Sport Cricket Hughes condition updated

Hughes condition updated

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On Tuesday morning, Phil Hughes was fighting for a spot in the Australian Test team.

Just hours later, he was fighting for his life.

Hughes remains in a critical condition at a Sydney hospital following emergency surgery after being hit in the head by a bouncer at the SCG.

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Australian team doctor Peter Brukner told the media on Wednesday that the 25-year-old batsman will undergo bran scans to determine the extent of his head injuries.

“He will have further scans later on today and we hope to be able to provide you with some more information following the scans,” Dr Brukner said.

The batsman collapsed face-first to the ground after being struck on the base of his skull by a Sean Abbott bouncer during South Australia’s Sheffield Shield match against NSW.

Paramedics spent about 40 minutes reviving him, before he was transported to the nearby St Vincent’s Hospital.

A medical helicopter landed on the SCG but it was not required.

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On Tuesday, Dr Brukner said the Hughes was receiving “the best possible medical care”.

“The thoughts of his teammates and the wider cricket community are with Phil and his family and friends at this difficult time,” he said.

Hughes was 63 not out when the incident occurred, as he looked to press his claims to replace injured captain Michael Clarke in next week’s first Test against India, with the Test skipper struggling to overcome a hamstring problem.

Play was abandoned with the score at 2-136 midway through the second session.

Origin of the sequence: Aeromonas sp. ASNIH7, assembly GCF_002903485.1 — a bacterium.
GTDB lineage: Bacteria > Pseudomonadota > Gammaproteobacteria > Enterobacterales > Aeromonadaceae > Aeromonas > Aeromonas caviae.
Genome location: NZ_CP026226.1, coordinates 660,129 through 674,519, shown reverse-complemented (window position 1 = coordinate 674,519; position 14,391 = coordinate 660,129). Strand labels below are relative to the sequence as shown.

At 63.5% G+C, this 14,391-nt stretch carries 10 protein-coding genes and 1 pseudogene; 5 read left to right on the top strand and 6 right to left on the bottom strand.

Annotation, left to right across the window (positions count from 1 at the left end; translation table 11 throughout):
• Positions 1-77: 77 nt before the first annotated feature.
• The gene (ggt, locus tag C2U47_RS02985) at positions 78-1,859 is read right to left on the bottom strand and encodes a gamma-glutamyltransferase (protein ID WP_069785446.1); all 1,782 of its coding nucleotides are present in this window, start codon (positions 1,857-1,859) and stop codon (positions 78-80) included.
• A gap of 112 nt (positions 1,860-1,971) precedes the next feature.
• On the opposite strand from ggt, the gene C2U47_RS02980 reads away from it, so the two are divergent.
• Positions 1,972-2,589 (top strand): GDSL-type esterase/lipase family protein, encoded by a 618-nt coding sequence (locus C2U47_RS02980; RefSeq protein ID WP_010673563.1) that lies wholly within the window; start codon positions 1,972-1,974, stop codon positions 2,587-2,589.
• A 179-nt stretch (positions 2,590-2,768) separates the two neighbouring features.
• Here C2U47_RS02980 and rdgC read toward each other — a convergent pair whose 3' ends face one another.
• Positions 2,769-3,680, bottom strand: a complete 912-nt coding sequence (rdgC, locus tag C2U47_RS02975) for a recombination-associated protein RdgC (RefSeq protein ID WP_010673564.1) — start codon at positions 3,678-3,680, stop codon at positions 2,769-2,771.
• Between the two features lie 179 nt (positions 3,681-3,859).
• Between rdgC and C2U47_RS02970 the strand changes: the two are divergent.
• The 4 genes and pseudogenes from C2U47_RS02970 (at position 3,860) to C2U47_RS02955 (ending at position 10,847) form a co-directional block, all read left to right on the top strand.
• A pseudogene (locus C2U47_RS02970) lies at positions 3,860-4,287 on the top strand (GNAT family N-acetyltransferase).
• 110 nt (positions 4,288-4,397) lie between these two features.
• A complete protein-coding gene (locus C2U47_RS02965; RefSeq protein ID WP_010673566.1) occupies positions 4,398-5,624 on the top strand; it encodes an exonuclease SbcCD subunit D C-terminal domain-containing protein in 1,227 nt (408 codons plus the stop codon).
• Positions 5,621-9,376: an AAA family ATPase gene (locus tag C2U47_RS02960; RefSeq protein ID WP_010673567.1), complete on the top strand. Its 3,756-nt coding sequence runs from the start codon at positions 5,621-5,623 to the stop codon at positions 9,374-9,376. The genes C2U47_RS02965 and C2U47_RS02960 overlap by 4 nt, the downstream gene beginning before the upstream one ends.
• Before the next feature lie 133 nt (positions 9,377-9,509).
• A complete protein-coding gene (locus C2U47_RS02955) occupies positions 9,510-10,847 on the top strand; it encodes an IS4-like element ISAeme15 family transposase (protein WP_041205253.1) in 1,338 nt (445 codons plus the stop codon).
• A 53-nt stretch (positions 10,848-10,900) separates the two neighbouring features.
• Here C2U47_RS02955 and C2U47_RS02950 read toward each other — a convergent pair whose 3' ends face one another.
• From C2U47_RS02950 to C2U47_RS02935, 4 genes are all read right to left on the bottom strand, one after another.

Hughes left the field on a medicab, with close friend David Warner riding alongside him.

A visibly shaken Cricket Australia CEO James Sutherland said everyone’s thoughts are with the popular left-hander.

“Our thoughts and prayers are with Phil Hughes right now. We are also thinking of his family, team mates and friends in the Australian cricket family,” Sutherland said.

“It’s serious and he’s fortunate to be in the best possible place right now.

“He’s a really popular guy, not just in Australia but all around the world.

“All we can do is hope he gets the best possible care and recovers as soon as possible.”

SACA General Manager High Performance Tim Nielsen said the outcome of surgery was unlikely to be known until Wednesday or Thursday, and urged media to respect the family’s privacy.

Hughes’ mother and sister were in the stands at the game.

NSW bowler Trent Copeland, who was at the ground, said it was a frightening moment.

“Immediately you could tell that something was wrong, the players around him were freaking out,” Copeland said.

“From what you could sort of see from the sidelines, (it was) not nice.”

NSW assistant coach Geoff Lawson said the incident was the most confronting thing he has seen on a cricket field.

“I’ve seen players get broken noses and cheekbones and suffered a broken jaw myself and I’ve seen a lot of blood and I’ve seen some people get a concussion,” he said.

“But I’ve never seen in all my days in the game a consequence like this where somebody’s life may be in jeopardy.”

Hughes was one of a number of batsmen in line for a possible Test recall following reports that Clarke had been ruled out of the first Test against India at the Gabba.

Clarke, a close friend of Hughes, arrived at St Vincent’s shortly after the incident. Hughes made his Test debut in 2009 and has played 26 Tests for Australia, compiling 1535 runs at an average of 32.66.

The incident sparked hundreds of well-wishes on social media, with several current and former players expressing their support for the left-hander.


Phil Hughes is helped by NSW players after falling to the ground after being hit in the head by a bouncer. Photo: Getty

– with agencies

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